That’s What He Said

“Are you not sure you don’t wish to cancel?” – The Problem With Offshore Development

Posted in Technology by wolfsbayne on June 3, 2008

Really? Is this a prompt or an easter egg riddle in this app?

I often share the story about the image above. This image is a replication of a dialog box within a software application that was developed by a team of Russian offshore developers. On this side of the pond, our internal team joked about this for weeks. Our foreign friends, initially embarrassed by the garble, came to find humor in the statement once the primary English speaking guy on their team explained it to his comrades. I always wondered what a user would’ve done if presented with this dialog box…

These days, offshore development is ubiquitous in our American development culture. However, there are still many companies that haven’t participated in the fun. Over the years, I’ve engaged several different outsourcing firms, ranging from the Orient thru Eastern Europe. The experiences were as varied as the firms’ locales. As the image above exhibits, sometimes foreign developers don’t understand the English language, and I’m talking about basics, not nuance, or context. Although, context does present problems once you get offshore devs who do understand basic Engrish (sorry, couldn’t resist).

When shopping for an offshore firm there are a few things to consider.

  • The strength of the offshore firm, financially
  • Does the company have a North American presence?
  • Verifiable references with known or trustworthy American companies
  • What’s the size of the firm/no. of employees?
  • Does the firm have experience with projects that are similar to yours? Platforms, software languages AND methodologies (RUP, Agile, etc).
  • Do the employees speak English? Can they read and respond in writing in English?

So, those are obvious questions, right? Here are the gotchas, geeks.

Initially, you’re likely going to be pitched by a salesperson for the firm, or “business development manager”. Don’t believe anything you hear unless it can be demonstrated to your satisfaction. Remember, you’re dealing with ppl who are from a different part of the planet and that means they likely don’t share your values. I don’t bring this up to encourage your inner xenophobe to fully awaken, only partially.

Many companies will likely try to sell you on a senior resource to manage the project. Some will try to insistnyet, ain\'t my vodka yo that the senior resource work with you onsite, at a higher rate, of course. This can eliminate some of the timezone issues since this person will usually work with the offshore team while you’re asleep AND work with you and your team while you’re awake, hopefully. If your budget allows, and the senior resource is an effective communicator, use him/her. The ticks and mannerisms of foreign developers are sometimes hard to get used to, but you just might learn something about the larger world in which we live without having to travel. For instance, you might learn that there’s zero lane discipline in India. I also found out everything I ever wanted to know about Vodka from my ruskie offshore friends.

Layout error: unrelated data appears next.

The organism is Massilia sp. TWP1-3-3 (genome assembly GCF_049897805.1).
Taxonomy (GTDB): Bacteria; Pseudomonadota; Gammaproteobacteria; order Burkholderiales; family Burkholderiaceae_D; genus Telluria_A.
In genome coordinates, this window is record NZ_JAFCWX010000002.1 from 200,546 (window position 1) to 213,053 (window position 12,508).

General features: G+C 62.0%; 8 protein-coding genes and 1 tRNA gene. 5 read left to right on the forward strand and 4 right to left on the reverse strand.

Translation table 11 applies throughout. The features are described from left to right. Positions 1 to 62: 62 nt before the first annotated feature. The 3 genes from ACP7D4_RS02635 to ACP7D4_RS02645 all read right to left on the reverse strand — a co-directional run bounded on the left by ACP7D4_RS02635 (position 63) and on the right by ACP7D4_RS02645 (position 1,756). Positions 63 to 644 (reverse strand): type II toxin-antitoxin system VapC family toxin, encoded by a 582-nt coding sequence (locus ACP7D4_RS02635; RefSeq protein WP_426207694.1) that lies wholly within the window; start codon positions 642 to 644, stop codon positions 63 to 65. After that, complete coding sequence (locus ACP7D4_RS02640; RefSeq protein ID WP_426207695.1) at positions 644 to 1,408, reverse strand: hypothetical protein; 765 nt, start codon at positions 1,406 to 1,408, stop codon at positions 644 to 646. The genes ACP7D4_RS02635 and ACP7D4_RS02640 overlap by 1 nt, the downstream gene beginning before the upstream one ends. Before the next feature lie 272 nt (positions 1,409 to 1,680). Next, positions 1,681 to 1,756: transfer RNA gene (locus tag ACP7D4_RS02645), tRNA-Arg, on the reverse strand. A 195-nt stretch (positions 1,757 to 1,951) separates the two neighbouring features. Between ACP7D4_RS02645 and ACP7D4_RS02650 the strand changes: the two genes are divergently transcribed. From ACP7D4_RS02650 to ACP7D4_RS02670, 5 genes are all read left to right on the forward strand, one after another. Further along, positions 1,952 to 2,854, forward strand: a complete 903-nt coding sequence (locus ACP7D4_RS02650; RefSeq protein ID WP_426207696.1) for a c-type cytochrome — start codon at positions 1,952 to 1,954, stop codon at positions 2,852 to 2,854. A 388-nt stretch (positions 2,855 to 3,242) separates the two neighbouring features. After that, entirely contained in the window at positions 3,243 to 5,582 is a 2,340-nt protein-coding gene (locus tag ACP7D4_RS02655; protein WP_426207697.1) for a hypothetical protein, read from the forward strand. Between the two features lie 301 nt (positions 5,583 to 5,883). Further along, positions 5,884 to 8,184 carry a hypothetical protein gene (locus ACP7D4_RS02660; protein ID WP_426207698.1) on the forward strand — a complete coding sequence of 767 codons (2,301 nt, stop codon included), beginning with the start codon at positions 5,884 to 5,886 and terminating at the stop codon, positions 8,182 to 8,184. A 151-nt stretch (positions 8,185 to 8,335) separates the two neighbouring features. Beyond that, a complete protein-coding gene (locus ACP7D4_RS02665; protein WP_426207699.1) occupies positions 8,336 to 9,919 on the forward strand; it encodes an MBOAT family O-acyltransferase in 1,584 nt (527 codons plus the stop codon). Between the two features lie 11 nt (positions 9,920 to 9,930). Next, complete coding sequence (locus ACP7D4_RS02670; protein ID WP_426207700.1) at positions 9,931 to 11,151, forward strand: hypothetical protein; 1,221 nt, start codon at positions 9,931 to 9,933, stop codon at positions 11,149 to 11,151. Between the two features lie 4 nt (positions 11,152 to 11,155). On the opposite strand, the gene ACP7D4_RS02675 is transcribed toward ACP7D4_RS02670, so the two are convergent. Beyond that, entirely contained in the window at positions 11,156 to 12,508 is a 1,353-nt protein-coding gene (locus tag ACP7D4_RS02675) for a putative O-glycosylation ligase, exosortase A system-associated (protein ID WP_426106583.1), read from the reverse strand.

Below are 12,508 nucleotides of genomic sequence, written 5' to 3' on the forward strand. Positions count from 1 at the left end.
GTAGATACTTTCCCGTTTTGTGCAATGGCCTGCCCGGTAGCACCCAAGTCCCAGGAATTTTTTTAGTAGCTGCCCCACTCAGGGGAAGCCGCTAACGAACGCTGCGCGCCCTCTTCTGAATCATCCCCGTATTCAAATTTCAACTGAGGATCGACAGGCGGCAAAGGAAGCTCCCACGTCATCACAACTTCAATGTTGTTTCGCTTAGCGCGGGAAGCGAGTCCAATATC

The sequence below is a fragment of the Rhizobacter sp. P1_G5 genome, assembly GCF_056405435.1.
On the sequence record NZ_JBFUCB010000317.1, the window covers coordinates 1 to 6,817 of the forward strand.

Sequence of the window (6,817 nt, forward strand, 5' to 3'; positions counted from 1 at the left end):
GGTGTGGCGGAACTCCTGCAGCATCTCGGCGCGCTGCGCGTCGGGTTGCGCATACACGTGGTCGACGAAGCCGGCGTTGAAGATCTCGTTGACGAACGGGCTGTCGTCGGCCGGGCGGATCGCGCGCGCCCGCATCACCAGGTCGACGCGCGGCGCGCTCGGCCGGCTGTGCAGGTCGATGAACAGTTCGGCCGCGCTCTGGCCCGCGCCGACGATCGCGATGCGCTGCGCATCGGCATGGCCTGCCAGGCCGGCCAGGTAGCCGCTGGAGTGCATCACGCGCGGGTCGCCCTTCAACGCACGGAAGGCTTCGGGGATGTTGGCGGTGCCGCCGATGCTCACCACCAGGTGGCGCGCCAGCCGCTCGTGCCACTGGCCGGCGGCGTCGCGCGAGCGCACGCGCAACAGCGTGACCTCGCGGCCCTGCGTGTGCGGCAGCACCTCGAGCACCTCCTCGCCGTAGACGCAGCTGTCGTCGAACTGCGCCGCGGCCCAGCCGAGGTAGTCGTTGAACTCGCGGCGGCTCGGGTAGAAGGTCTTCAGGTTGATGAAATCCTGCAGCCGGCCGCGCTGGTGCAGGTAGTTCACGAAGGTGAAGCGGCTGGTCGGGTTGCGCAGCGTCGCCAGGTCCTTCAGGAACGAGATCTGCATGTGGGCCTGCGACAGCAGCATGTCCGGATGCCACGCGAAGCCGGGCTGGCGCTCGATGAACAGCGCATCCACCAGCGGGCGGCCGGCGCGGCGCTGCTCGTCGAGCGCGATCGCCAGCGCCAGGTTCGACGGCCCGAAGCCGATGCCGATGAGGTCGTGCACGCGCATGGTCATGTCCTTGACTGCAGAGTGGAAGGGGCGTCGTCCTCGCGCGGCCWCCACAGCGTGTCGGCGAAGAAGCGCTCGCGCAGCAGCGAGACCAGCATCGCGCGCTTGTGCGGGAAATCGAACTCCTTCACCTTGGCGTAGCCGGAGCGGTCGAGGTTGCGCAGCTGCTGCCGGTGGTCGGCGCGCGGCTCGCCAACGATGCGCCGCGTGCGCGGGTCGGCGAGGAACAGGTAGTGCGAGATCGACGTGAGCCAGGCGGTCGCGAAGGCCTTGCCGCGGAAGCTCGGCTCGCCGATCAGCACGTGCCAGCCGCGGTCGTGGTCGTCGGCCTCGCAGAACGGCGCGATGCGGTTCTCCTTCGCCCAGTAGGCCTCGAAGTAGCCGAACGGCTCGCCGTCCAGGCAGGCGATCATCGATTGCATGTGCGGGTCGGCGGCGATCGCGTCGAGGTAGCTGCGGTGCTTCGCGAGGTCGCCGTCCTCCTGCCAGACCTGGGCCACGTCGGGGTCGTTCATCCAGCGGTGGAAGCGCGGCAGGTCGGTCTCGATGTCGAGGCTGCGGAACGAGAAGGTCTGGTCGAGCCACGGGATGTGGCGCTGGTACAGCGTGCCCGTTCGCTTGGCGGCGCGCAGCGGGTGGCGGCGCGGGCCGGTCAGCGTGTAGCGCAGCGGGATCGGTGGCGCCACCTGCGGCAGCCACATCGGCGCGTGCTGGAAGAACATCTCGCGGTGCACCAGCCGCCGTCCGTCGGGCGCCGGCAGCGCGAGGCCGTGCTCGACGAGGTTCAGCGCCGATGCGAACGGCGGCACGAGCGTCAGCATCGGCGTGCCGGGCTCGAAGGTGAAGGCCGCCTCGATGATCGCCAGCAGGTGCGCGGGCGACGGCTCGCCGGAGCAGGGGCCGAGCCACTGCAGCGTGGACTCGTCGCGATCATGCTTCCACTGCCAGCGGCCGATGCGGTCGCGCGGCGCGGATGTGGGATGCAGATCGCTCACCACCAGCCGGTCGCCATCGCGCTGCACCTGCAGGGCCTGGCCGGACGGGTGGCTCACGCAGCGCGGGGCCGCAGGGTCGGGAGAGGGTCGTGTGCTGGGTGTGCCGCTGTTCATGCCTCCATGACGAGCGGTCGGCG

What if you opt for nixing the onsite resource? That brings up a few things you’ll have to consider. Someone from your team will have to work when the offshore team is working, or you’ll have to convince the firm that if they want your business their team will have to shift their schedule to overlap with your team’s work hours. So, you might ask, “Why would anyone have to change their hours? Why not just email each other?”. I’m literally LOL writing this as I remember the 15 minute task that took 3 days due to the ineffectiveness of email in this scenario:

Offshore dev sends email to onsite team member asking a question, team member gets the email 8 hours later when he gets in to work. Team member responds and offshore dev gets email 8 hours later. Offshore dev still doesn’t understand so he sends a follow-up question, or as the Indians say, in this case, “he has a doubt” (another contextual thing that to them means “point of clarification” but, to us, a doubt means something negative)…

This back and forth took 3 days! Once I found out these inefficiencies were occurring so frequently, I convinced the offshore firm to have their devs overlap their work day with ours for at least 4 hours a day. After this schedule change, the development throughput increased sharply.

Always monitor the performance of the offshore firm, and if you’re not happy, voice your concerns to the business side of the house, not the individual offshore dev(s). This will nip the problem much quicker. Anytime someone up the ladder is aware of any trouble, the lower rung folks become, ahem, more “aware”.

As always, when making a decision to choose an offshore firm, caveat emptor. Happy offshoring!

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One Response

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  1. Raza Imam said, on June 4, 2008 at 5:24 pm

    Nice article… outsourcing ain’t for the faint of heart, and you shouldn’t just do it to pinch pennies. If you find the right firm they’ll be worth their weight in gold; get burnt by a software sweatshop and you’ll want to gnaw your tongue off.

    Raza Imam
    SoftwareSweatshop.com


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